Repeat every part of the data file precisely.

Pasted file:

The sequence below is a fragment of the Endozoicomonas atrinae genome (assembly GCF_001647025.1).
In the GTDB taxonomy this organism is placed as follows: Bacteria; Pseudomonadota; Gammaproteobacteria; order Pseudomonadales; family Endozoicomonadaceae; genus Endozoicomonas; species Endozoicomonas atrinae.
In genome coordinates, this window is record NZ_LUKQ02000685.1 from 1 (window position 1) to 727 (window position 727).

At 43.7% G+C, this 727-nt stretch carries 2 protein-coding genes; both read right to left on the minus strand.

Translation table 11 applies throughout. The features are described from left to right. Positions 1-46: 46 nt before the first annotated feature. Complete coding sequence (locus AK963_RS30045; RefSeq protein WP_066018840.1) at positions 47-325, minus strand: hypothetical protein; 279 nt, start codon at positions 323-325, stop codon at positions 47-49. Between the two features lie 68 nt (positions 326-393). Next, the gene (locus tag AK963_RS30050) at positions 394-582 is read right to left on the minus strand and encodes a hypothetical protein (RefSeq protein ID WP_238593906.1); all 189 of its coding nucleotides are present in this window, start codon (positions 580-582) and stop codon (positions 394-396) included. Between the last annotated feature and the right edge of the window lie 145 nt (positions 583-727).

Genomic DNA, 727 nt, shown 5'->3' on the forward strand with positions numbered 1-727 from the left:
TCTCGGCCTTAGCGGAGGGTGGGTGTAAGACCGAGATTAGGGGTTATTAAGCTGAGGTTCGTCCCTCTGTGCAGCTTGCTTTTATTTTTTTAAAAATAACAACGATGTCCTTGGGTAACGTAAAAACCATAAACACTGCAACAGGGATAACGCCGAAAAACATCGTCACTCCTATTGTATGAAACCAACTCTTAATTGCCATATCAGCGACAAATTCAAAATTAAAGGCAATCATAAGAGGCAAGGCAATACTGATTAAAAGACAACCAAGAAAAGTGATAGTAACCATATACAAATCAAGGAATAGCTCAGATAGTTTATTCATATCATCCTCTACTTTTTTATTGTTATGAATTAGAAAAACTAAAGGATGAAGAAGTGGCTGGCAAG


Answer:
The sequence below is a fragment of the Endozoicomonas atrinae genome (assembly GCF_001647025.1).
In the GTDB taxonomy this organism is placed as follows: Bacteria; Pseudomonadota; Gammaproteobacteria; order Pseudomonadales; family Endozoicomonadaceae; genus Endozoicomonas; species Endozoicomonas atrinae.
In genome coordinates, this window is record NZ_LUKQ02000685.1 from 1 (window position 1) to 727 (window position 727).

At 43.7% G+C, this 727-nt stretch carries 2 protein-coding genes; both read right to left on the minus strand.

Translation table 11 applies throughout. The features are described from left to right. Positions 1-46: 46 nt before the first annotated feature. Complete coding sequence (locus AK963_RS30045; RefSeq protein WP_066018840.1) at positions 47-325, minus strand: hypothetical protein; 279 nt, start codon at positions 323-325, stop codon at positions 47-49. Between the two features lie 68 nt (positions 326-393). Next, the gene (locus tag AK963_RS30050) at positions 394-582 is read right to left on the minus strand and encodes a hypothetical protein (RefSeq protein ID WP_238593906.1); all 189 of its coding nucleotides are present in this window, start codon (positions 580-582) and stop codon (positions 394-396) included. Between the last annotated feature and the right edge of the window lie 145 nt (positions 583-727).

Genomic DNA, 727 nt, shown 5'->3' on the forward strand with positions numbered 1-727 from the left:
TCTCGGCCTTAGCGGAGGGTGGGTGTAAGACCGAGATTAGGGGTTATTAAGCTGAGGTTCGTCCCTCTGTGCAGCTTGCTTTTATTTTTTTAAAAATAACAACGATGTCCTTGGGTAACGTAAAAACCATAAACACTGCAACAGGGATAACGCCGAAAAACATCGTCACTCCTATTGTATGAAACCAACTCTTAATTGCCATATCAGCGACAAATTCAAAATTAAAGGCAATCATAAGAGGCAAGGCAATACTGATTAAAAGACAACCAAGAAAAGTGATAGTAACCATATACAAATCAAGGAATAGCTCAGATAGTTTATTCATATCATCCTCTACTTTTTTATTGTTATGAATTAGAAAAACTAAAGGATGAAGAAGTGGCTGGCAAG